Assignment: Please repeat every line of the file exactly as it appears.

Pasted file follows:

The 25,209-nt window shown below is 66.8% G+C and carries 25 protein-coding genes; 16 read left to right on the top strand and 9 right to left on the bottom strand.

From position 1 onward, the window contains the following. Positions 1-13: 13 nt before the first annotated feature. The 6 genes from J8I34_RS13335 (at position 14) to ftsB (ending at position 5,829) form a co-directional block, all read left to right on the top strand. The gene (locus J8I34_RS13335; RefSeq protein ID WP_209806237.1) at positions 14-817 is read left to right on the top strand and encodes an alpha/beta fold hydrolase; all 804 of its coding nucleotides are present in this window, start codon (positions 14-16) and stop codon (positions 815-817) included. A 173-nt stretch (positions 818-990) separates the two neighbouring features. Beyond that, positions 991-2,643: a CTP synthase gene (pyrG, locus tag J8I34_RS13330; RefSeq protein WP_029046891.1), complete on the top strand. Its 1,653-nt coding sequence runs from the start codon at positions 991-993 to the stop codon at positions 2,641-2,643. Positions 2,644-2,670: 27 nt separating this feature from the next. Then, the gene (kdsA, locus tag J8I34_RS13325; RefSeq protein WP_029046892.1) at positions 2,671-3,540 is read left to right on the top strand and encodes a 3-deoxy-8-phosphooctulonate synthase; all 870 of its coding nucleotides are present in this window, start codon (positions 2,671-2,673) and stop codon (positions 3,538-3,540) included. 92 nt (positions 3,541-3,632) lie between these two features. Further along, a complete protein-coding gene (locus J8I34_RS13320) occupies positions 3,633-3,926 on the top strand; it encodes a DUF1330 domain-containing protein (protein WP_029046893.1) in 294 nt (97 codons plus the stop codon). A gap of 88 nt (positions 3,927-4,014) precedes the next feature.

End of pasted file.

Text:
The 25,209-nt window shown below is 66.8% G+C and carries 25 protein-coding genes; 16 read left to right on the top strand and 9 right to left on the bottom strand.

From position 1 onward, the window contains the following. Positions 1-13: 13 nt before the first annotated feature. The 6 genes from J8I34_RS13335 (at position 14) to ftsB (ending at position 5,829) form a co-directional block, all read left to right on the top strand. The gene (locus J8I34_RS13335; RefSeq protein ID WP_209806237.1) at positions 14-817 is read left to right on the top strand and encodes an alpha/beta fold hydrolase; all 804 of its coding nucleotides are present in this window, start codon (positions 14-16) and stop codon (positions 815-817) included. A 173-nt stretch (positions 818-990) separates the two neighbouring features. Beyond that, positions 991-2,643: a CTP synthase gene (pyrG, locus tag J8I34_RS13330; RefSeq protein WP_029046891.1), complete on the top strand. Its 1,653-nt coding sequence runs from the start codon at positions 991-993 to the stop codon at positions 2,641-2,643. Positions 2,644-2,670: 27 nt separating this feature from the next. Then, the gene (kdsA, locus tag J8I34_RS13325; RefSeq protein WP_029046892.1) at positions 2,671-3,540 is read left to right on the top strand and encodes a 3-deoxy-8-phosphooctulonate synthase; all 870 of its coding nucleotides are present in this window, start codon (positions 2,671-2,673) and stop codon (positions 3,538-3,540) included. 92 nt (positions 3,541-3,632) lie between these two features. Further along, a complete protein-coding gene (locus J8I34_RS13320) occupies positions 3,633-3,926 on the top strand; it encodes a DUF1330 domain-containing protein (protein WP_029046893.1) in 294 nt (97 codons plus the stop codon). A gap of 88 nt (positions 3,927-4,014) precedes the next feature.